What Happens to Your Hormones During Pregnancy?

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When you’re pregnant, you likely experience a broad set of symptoms. For example, you may have nausea, commonly known as morning sickness. You might also have changes in your sleep habits, and you may find it more difficult to fall asleep or stay asleep.

Many of the symptoms of pregnancy that you go through are directly related to hormonal changes.

The following are some of the things that happen to your hormones when you’re pregnant.

The Hormones Affected During Pregnancy

The hormones that play the most significant role during pregnancy are:

  • Progesterone: This hormone is created by your ovaries and also by your placenta during pregnancy. Progesterone helps thicken the uterine lining, which allows for a fertilized egg to be implanted.
  • Estrogen: This is a group of hormones associated with the sexual traits of females. It’s created in the ovaries, and it’s also made by the placenta when you’re pregnant.
  • Human placental lactogen: hPL is a hormone that your placenta makes to provide fetal nutrition. hPL also stimulates your breast’s milk glands.
  • Human chorionic gonadotropin hormone: hCG is only made during pregnancy and in the placenta. This hormone is thought to play a role in nausea and vomiting you might experience when you’re pregnant.

When you’re pregnant, you experience various hormonal changes, including rapid and significant estrogen and progesterone increases.

Estrogen and Progesterone

Estrogen and progesterone are known as the main hormones of pregnancy, and they’re the most talked about.

Estrogen increases during pregnancy allow for the formation of the placenta and uterine blood vessels and the transfer of nutrients. Estrogen is also vital to the development of the fetus.

Throughout your pregnancy, estrogen levels continue to increase—levels peak in the third trimester.

The rapid increase of estrogen levels during your first trimester may play some role in nausea. During your second trimester, estrogen increases often lead to an increase in breast size.

Progesterone causes your uterus to enlarge, and it leads to the loosening of your joints and ligaments.

 

The Effects of Hormonal Changes

  • Exercise injuries: When you’re pregnant, you may be more prone to exercise injuries and injuries in general. This propensity can be at least partially due to hormonal changes. When hormones loosen your ligaments, you may be more likely to experience sprains and similar injuries.
  • Nausea and vomiting: This has been touched on, but so-called morning sickness is a significant symptom of pregnancy for many people. Several hormonal shifts in pregnancy can contribute to nausea and vomiting.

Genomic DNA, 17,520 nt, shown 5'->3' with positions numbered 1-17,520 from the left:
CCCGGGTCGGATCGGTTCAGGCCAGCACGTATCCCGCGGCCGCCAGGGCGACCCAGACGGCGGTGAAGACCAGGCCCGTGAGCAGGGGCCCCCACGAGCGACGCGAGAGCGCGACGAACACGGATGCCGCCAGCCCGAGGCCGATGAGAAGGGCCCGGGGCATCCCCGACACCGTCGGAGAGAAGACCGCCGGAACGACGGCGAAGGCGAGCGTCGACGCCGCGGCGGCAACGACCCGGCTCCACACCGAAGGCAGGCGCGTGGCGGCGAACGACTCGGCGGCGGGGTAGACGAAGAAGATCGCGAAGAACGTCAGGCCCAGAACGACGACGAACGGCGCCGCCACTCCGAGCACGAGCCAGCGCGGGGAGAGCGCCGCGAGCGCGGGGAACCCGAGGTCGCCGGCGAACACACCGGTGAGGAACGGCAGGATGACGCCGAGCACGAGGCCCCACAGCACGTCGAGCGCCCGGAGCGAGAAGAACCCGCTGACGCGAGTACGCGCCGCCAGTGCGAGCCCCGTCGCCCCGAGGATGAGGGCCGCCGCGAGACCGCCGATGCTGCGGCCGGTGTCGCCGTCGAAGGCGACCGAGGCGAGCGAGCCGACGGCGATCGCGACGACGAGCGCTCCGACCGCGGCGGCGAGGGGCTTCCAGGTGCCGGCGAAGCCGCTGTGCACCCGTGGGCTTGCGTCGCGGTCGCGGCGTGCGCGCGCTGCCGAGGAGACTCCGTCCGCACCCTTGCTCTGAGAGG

• Mood swings: It’s not uncommon to experience mood swings during pregnancy, most of which can be attributed to hormones. It’s easy to move quickly from happiness to depression because of hormones. During your pregnancy, your levels of progesterone are very high. After you give birth, this and other hormones may decline and play a role in postpartum depression.
  • Heart and kidney function: You may not link the heart and kidneys’ function with your hormones, but the two can be related. If you have changes in progesterone, for example, it can cause low blood pressure. Low blood pressure can then lead to blood pooling in your legs and swelling if you sit or stand for too long.
  • Skin changes: Some women see a condition called melasma during their pregnancy. This is an increase in skin pigmentation, leading to dark spots. This is usually temporary but can be permanent in some cases. High estrogen levels can also cause spider veins.
  • Breast changes: When you’re pregnant, your body will also prepare you to supply milk to a newborn. When you experience changes in pregnancy hormones, it can lead to the darkening of the areola. Your breasts may grow and can be more sensitive or tender than before. You might start producing small amounts of colostrum even during your second trimester.
  • Hair changes: Hormonal changes can lead to hair shedding or loss. Many women experience more hair growth and thickening hair when they’re pregnant on the opposite end of the spectrum. This may even mean hair growth in unexpected areas, such as the back or face.
  • Stretch marks: Stretch marks can occur because of a combination of your skin stretching and hormonal effects on the elasticity of your skin. Some stretch marks fade while others don’t.

Hormonal changes can be challenging to deal with during pregnancy, but it’s essential to understand they’re expected, and they’re part of the process of growing a baby. Many of the things you experience will subside, sometimes even by your third trimester.

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